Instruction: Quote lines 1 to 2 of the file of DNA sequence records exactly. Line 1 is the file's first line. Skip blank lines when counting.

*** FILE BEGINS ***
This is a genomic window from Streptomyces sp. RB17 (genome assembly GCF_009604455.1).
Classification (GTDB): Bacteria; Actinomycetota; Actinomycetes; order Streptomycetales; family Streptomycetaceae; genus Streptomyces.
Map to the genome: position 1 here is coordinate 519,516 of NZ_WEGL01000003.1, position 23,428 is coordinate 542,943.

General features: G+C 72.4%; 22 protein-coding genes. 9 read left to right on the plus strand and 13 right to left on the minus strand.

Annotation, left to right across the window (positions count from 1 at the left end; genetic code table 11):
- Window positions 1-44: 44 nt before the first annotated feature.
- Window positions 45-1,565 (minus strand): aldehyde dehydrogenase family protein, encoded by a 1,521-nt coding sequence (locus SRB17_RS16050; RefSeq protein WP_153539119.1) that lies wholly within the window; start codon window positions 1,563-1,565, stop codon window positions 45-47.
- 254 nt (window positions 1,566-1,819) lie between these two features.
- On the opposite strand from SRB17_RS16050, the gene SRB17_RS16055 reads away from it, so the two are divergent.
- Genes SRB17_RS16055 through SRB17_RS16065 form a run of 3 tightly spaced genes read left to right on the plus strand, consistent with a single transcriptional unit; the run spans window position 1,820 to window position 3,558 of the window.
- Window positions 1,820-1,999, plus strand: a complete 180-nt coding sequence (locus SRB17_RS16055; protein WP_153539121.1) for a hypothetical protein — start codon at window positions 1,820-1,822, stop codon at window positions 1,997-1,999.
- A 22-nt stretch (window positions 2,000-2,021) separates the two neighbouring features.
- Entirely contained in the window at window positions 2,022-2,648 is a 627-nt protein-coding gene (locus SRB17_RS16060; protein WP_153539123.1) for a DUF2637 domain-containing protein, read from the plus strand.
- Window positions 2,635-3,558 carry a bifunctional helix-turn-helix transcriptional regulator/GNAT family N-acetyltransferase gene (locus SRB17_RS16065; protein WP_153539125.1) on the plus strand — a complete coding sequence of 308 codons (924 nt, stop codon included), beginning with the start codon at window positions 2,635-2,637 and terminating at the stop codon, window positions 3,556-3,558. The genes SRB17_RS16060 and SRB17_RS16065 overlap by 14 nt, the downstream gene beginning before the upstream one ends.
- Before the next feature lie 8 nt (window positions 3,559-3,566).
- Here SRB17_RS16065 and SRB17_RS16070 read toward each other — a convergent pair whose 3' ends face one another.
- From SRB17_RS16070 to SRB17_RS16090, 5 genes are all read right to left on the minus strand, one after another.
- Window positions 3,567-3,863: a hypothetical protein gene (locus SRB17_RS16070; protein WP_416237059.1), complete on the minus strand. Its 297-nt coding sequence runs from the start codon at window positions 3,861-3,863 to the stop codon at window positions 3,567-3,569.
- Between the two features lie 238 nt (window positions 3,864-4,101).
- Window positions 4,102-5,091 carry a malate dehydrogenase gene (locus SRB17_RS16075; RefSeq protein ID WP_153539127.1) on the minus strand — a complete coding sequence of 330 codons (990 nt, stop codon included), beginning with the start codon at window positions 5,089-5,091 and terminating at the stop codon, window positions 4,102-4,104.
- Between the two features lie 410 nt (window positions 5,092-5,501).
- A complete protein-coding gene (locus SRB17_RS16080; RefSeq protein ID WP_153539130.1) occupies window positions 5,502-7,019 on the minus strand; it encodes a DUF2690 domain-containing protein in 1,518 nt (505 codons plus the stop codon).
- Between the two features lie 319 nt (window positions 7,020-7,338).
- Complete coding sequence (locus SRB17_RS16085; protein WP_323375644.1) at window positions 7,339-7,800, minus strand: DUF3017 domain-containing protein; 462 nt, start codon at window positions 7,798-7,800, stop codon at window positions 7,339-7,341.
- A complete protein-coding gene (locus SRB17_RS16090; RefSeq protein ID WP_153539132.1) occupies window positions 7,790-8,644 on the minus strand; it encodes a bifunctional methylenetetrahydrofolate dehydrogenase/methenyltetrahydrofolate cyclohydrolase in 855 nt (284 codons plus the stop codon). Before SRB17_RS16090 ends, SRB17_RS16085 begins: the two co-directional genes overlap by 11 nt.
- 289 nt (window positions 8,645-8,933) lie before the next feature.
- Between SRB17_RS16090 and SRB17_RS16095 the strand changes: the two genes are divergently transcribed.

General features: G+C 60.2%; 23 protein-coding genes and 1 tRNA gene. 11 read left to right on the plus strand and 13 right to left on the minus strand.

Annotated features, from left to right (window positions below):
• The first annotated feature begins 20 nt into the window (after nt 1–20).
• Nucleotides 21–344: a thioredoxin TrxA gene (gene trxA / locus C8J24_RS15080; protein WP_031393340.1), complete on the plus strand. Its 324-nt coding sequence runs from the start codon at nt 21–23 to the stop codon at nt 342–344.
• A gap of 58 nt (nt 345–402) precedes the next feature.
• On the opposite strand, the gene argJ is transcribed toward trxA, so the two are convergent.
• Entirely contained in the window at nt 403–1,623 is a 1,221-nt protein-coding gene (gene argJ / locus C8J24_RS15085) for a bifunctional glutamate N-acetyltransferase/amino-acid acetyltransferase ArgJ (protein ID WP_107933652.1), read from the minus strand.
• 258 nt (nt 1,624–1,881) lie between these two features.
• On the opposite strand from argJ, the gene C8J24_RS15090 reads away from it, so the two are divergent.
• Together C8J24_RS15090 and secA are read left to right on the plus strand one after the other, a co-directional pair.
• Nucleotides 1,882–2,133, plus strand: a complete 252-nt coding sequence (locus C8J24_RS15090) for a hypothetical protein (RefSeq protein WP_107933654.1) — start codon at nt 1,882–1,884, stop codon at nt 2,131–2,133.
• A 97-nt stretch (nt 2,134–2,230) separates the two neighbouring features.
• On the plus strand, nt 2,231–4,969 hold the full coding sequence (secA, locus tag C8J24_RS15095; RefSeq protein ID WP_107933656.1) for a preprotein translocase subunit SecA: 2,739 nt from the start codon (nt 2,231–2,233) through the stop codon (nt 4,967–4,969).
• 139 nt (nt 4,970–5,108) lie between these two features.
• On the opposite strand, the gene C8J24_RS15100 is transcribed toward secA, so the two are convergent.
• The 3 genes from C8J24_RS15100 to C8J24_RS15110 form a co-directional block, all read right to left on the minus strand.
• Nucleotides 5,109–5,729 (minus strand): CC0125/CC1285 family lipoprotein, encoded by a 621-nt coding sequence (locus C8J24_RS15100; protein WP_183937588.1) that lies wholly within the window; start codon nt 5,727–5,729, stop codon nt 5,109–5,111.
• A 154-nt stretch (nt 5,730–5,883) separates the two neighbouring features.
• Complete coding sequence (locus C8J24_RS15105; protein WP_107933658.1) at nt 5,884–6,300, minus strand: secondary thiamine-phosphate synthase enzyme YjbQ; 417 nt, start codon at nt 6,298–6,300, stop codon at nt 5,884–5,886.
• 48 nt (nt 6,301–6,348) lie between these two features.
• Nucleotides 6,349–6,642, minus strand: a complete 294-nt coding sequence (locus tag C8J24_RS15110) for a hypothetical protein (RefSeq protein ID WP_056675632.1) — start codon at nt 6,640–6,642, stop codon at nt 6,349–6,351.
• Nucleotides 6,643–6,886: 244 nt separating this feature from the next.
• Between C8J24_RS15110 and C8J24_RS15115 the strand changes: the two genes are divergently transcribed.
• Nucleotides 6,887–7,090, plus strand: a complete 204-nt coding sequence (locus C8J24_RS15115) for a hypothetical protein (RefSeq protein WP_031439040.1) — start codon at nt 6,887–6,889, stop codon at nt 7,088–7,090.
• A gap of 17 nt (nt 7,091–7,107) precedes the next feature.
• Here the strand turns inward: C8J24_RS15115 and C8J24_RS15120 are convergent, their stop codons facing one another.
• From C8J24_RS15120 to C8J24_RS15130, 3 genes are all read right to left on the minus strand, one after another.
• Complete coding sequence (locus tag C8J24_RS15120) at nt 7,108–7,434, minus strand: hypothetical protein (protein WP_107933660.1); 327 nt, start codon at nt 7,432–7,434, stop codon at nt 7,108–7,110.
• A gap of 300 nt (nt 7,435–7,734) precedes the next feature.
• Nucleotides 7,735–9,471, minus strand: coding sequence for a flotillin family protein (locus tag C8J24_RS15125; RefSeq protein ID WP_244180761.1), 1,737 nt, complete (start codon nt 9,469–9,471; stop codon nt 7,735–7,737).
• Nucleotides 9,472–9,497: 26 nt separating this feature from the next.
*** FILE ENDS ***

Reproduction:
This is a genomic window from Streptomyces sp. RB17 (genome assembly GCF_009604455.1).
Classification (GTDB): Bacteria; Actinomycetota; Actinomycetes; order Streptomycetales; family Streptomycetaceae; genus Streptomyces.